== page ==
HUNTINGTON BEACH – It was like Christmas Day for Jim Spray. He giggled with glee as he tore into brown paper bags as if they were presents.
These bags, however, were filled with jars of his medical marijuana and other paraphernalia that had been stored for nearly three years at the city's police department.
A court order today forced officials to give it back, marking the second time in a year that Huntington Beach police have had to return seized marijuana to a patient after court rulings stated that the marijuana should not have been seized in the first place.
"That's a chunk of hash," said Spray, a 52-year-old trade show decorator from Huntington Beach. A tall, stocky police official watched as the medical marijuana patient inspected a tiny, eye shadow-sized container full of hashish.
"It's still good. I almost forgot about all this," said Spray, who uses medical marijuana because of pain from a herniated disc.
It has been almost three years since Huntington Beach officers confiscated Spray's estimated 4 ounces of marijuana and a $1,000 growing system, which included special lighting and a water-timing system.
While police had destroyed most of the growing equipment, officials returned Spray's marijuana today after an order from Orange County Superior Court Judge Thomas Borris.
The order came nearly nine months after the 4th District Court of Appeal ruled that the city must return Spray's marijuana and equipment taken from his home in November 2005. Spray was represented by attorneys with medical marijuana advocacy group Americans for Safe Access.
The Huntington Beach Police Department doesn't have a policy regarding medical marijuana, officials have said in the past. Officers interpret the Compassionate Use Act as protecting medical marijuana recipients from prosecution, not arrest.
The 1996 law allows people to use medical marijuana in California. Federal law, however, outlaws all marijuana use.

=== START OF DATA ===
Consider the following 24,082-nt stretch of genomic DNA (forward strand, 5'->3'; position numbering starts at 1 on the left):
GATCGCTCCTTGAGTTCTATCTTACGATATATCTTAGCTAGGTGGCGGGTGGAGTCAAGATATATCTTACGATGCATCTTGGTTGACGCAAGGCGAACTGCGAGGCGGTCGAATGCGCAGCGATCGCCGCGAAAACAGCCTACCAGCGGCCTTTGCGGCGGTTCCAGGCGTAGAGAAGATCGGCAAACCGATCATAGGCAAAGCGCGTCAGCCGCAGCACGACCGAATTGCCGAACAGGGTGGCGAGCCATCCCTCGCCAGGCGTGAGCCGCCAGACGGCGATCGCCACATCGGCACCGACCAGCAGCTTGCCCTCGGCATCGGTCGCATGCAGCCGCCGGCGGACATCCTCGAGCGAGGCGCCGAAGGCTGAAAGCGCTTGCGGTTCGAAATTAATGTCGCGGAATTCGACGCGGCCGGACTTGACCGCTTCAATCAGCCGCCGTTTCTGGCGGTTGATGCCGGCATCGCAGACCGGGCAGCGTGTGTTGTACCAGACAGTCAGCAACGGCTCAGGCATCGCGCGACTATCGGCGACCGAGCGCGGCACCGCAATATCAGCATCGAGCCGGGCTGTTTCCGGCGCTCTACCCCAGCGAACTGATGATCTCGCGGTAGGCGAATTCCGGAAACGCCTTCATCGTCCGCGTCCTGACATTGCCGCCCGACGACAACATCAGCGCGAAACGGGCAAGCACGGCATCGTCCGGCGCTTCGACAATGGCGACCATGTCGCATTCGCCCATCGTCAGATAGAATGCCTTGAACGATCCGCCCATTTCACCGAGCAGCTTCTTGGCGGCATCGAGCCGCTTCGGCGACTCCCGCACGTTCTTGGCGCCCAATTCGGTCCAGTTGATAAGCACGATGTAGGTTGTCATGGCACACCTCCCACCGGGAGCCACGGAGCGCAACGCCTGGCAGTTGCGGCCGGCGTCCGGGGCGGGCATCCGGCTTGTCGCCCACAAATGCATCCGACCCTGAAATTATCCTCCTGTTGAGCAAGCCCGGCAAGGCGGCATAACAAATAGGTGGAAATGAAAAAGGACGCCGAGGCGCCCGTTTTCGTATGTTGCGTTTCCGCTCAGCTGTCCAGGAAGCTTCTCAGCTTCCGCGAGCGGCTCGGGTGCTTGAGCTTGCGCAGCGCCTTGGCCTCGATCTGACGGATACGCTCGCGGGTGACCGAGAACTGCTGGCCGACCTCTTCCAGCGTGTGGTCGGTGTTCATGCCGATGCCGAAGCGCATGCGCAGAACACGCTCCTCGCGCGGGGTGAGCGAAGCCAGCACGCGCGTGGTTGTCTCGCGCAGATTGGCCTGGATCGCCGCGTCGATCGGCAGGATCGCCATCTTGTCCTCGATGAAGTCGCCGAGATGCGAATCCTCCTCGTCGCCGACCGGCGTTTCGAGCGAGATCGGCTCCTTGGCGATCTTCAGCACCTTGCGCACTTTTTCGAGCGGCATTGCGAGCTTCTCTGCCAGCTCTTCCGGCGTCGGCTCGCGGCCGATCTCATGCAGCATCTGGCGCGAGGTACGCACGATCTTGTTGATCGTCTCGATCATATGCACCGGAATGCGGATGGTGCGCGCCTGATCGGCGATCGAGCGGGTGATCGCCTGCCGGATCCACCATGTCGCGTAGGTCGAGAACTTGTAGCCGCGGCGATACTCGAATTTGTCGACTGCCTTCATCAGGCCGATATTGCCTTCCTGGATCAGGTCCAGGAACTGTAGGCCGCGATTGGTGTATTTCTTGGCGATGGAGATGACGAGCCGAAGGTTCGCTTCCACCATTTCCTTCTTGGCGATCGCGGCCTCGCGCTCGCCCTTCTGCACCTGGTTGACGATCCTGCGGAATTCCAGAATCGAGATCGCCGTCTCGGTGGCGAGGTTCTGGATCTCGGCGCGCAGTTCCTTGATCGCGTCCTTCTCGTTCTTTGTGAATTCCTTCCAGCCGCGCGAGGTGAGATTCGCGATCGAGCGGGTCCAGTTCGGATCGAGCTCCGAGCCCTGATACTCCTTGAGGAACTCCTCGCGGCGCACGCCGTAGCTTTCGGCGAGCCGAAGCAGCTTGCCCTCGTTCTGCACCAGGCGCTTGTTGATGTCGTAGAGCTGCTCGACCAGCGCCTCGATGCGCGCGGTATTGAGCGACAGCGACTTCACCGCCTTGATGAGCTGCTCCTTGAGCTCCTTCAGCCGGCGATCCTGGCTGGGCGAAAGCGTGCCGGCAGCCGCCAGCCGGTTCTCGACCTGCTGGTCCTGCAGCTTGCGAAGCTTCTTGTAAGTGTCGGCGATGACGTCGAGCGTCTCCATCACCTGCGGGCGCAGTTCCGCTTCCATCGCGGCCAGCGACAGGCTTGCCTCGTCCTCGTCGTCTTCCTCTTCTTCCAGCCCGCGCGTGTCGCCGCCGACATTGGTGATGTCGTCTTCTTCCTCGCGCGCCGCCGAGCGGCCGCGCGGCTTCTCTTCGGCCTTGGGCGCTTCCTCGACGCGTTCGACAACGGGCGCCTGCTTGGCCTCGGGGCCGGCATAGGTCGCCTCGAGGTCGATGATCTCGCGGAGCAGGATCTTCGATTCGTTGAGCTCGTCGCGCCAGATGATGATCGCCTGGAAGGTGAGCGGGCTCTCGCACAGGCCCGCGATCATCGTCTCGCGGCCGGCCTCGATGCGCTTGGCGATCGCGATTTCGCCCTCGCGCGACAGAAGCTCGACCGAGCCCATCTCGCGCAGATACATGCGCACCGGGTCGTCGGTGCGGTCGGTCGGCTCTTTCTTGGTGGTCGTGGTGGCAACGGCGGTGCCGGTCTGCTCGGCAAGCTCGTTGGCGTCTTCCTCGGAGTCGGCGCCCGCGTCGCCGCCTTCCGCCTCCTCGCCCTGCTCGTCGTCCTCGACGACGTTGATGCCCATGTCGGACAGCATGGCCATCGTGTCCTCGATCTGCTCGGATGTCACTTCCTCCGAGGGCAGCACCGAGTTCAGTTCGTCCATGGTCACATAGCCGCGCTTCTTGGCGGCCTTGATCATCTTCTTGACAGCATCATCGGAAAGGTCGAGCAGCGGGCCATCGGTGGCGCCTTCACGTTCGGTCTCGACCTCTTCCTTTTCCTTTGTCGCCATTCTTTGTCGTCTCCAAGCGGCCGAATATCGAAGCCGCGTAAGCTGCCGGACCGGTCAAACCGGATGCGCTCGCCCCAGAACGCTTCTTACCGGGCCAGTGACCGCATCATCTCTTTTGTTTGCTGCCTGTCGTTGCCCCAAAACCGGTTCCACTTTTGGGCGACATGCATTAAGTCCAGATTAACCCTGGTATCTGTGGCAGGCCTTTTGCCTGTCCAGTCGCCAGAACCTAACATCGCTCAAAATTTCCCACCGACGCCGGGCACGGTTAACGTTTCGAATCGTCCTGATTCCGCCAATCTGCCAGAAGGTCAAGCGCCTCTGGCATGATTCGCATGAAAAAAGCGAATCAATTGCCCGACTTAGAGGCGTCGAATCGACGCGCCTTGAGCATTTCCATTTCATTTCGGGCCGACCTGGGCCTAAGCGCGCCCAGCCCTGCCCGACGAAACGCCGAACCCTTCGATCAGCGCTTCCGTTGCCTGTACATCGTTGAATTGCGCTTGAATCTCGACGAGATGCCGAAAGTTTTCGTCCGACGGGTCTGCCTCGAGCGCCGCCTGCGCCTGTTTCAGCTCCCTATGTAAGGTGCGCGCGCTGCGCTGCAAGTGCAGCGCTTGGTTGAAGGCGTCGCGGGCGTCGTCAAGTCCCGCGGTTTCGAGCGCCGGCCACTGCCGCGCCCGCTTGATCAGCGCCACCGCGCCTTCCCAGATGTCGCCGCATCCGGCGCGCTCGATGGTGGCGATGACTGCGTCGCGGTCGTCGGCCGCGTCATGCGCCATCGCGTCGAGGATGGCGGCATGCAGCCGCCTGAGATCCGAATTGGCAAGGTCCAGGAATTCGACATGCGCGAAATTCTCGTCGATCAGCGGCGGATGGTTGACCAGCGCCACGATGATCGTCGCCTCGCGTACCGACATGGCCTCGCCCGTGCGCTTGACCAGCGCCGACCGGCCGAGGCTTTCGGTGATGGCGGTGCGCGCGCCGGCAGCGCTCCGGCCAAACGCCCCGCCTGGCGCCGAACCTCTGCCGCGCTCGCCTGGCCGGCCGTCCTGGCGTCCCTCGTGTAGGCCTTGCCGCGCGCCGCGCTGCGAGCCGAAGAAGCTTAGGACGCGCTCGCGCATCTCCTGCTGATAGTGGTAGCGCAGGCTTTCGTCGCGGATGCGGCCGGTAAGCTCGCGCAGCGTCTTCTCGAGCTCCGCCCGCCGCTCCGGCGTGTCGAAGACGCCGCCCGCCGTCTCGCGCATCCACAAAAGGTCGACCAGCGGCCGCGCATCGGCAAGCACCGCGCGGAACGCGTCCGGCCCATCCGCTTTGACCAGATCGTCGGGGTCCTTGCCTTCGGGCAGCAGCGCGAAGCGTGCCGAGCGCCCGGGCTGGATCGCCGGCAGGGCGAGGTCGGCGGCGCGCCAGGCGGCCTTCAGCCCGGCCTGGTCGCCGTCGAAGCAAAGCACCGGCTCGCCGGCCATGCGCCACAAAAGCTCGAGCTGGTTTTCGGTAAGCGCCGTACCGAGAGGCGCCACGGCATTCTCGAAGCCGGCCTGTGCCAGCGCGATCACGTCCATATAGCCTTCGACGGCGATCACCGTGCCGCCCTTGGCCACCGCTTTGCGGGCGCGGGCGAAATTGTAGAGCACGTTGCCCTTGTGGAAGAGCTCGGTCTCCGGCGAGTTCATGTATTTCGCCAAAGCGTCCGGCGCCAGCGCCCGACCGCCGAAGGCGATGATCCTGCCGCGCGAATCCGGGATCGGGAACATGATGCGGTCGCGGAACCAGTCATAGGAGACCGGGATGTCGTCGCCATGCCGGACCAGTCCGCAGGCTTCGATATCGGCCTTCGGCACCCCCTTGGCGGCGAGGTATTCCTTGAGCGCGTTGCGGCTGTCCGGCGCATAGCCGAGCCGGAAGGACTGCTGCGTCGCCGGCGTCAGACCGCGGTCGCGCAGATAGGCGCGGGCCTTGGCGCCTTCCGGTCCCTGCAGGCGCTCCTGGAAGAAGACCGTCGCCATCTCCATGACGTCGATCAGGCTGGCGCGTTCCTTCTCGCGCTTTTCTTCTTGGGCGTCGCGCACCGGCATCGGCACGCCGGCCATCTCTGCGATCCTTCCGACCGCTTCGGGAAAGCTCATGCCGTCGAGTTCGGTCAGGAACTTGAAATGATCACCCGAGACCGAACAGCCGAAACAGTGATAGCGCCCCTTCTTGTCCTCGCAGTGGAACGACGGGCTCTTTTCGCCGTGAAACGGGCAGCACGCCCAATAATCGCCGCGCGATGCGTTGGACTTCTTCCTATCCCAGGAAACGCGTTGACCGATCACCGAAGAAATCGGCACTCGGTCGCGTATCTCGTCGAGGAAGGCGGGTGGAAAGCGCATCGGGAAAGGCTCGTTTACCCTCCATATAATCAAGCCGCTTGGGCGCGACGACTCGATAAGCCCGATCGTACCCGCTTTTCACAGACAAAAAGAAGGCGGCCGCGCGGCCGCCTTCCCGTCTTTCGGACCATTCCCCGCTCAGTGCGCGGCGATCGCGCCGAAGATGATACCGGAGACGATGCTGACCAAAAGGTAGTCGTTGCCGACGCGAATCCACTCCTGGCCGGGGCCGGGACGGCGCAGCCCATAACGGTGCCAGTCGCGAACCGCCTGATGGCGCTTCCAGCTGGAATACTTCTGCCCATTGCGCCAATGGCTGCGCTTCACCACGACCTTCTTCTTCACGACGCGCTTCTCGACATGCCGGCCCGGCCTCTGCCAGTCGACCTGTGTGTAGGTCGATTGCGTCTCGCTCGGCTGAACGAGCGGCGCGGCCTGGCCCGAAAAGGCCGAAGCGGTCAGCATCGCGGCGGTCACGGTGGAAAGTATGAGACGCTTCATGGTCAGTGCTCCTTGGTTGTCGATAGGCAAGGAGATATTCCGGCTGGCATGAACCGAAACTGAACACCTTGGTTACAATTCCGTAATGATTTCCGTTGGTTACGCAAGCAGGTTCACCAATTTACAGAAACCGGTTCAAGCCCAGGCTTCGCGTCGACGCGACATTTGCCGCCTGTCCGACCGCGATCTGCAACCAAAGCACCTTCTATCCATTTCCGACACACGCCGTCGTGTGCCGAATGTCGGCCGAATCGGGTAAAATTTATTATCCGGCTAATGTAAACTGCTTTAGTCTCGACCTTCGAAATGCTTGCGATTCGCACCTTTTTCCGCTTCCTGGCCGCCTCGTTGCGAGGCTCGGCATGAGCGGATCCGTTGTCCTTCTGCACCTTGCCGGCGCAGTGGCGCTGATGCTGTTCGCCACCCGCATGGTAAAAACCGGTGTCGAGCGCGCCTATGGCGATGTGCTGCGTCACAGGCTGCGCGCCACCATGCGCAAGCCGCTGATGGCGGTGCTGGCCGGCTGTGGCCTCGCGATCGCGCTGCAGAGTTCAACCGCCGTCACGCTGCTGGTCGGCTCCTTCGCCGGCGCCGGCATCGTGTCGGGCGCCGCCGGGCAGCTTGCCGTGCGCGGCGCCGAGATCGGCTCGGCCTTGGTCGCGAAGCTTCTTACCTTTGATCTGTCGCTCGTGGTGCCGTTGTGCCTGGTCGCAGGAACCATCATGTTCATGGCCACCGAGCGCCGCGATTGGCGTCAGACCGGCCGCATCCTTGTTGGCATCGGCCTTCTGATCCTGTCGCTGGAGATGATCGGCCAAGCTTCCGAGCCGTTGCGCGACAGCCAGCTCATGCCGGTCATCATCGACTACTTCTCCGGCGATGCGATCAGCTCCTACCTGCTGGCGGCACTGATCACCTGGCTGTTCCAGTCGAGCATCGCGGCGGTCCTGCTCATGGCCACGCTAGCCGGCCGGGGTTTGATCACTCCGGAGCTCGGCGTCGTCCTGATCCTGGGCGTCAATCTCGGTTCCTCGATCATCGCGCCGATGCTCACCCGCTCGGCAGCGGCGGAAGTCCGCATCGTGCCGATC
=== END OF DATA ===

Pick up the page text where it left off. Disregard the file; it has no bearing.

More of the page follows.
On Aug. 25, state Attorney General Jerry Brown developed guidelines for the first time since the passing of the act. The most notable guideline upholds the legality of medical marijuana dispensaries that operate as nonprofit cooperatives or collectives.
In addition, the new directive essentially tells law enforcement officials that they cannot take marijuana from medical marijuana patients in the first place and are not allowed to charge them if they are carrying less than 8 ounces.
Agencies, such as Huntington Beach, however, are still trying to figure out what to make of Brown's directive, since it is opinion and not law, officials said.
About six months ago, Dave Lucas of Huntington Beach also retrieved his purple urkel – a higher-end marijuana – and a couple of smoking pipes officers confiscated from him more than a year ago.
Lucas retrieved his medical marijuana in April, after waiting for the California Supreme Court to decline to review an appellate court ruling, which ordered Garden Grove police to return seized medical marijuana to Felix Kha.
In November, Kha won the right to get his medical marijuana returned to him. A month later, the same court also ruled in Spray's favor.
"Hopefully, they'll stop taking people's medicine away," Spray said today out loud in the police lobby.
Spray said he plans to file a claim against Huntington Beach because of his destroyed marijuana growing equipment. Medical marijuana advocates Bill Britt and Marvin Chavez Sr., who were there for support, helped Spray with the about half a dozen bags of once-seized pot.
"Do you know how much of a pleasure it is to take medicine from the department?'' said Chavez, a medical marijuana patient and advocate. "It's such a victory."